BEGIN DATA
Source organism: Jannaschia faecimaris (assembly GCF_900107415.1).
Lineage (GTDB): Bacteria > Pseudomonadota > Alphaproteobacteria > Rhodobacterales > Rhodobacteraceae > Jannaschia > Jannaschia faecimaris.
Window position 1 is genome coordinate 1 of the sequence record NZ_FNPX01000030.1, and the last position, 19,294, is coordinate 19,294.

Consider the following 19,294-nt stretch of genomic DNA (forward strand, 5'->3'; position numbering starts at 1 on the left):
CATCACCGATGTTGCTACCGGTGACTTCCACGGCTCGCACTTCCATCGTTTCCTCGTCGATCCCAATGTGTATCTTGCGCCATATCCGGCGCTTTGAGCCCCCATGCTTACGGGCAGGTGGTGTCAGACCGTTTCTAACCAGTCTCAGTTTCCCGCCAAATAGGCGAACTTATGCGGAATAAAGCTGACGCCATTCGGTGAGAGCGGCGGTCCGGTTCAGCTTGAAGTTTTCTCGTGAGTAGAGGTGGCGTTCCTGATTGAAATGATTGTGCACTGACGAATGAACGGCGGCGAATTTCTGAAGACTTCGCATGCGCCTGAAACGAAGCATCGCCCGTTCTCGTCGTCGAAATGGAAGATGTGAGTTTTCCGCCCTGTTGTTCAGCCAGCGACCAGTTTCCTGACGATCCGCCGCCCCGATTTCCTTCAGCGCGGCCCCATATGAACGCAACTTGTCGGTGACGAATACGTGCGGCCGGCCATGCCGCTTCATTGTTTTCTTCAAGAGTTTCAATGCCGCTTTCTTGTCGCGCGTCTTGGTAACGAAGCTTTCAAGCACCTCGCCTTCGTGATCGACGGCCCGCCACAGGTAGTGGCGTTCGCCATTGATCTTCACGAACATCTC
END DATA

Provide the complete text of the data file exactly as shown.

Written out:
Source organism: Jannaschia faecimaris (assembly GCF_900107415.1).
Lineage (GTDB): Bacteria > Pseudomonadota > Alphaproteobacteria > Rhodobacterales > Rhodobacteraceae > Jannaschia > Jannaschia faecimaris.
Window position 1 is genome coordinate 1 of the sequence record NZ_FNPX01000030.1, and the last position, 19,294, is coordinate 19,294.

Consider the following 19,294-nt stretch of genomic DNA (forward strand, 5'->3'; position numbering starts at 1 on the left):
CATCACCGATGTTGCTACCGGTGACTTCCACGGCTCGCACTTCCATCGTTTCCTCGTCGATCCCAATGTGTATCTTGCGCCATATCCGGCGCTTTGAGCCCCCATGCTTACGGGCAGGTGGTGTCAGACCGTTTCTAACCAGTCTCAGTTTCCCGCCAAATAGGCGAACTTATGCGGAATAAAGCTGACGCCATTCGGTGAGAGCGGCGGTCCGGTTCAGCTTGAAGTTTTCTCGTGAGTAGAGGTGGCGTTCCTGATTGAAATGATTGTGCACTGACGAATGAACGGCGGCGAATTTCTGAAGACTTCGCATGCGCCTGAAACGAAGCATCGCCCGTTCTCGTCGTCGAAATGGAAGATGTGAGTTTTCCGCCCTGTTGTTCAGCCAGCGACCAGTTTCCTGACGATCCGCCGCCCCGATTTCCTTCAGCGCGGCCCCATATGAACGCAACTTGTCGGTGACGAATACGTGCGGCCGGCCATGCCGCTTCATTGTTTTCTTCAAGAGTTTCAATGCCGCTTTCTTGTCGCGCGTCTTGGTAACGAAGCTTTCAAGCACCTCGCCTTCGTGATCGACGGCCCGCCACAGGTAGTGGCGTTCGCCATTGATCTTCACGAACATCTC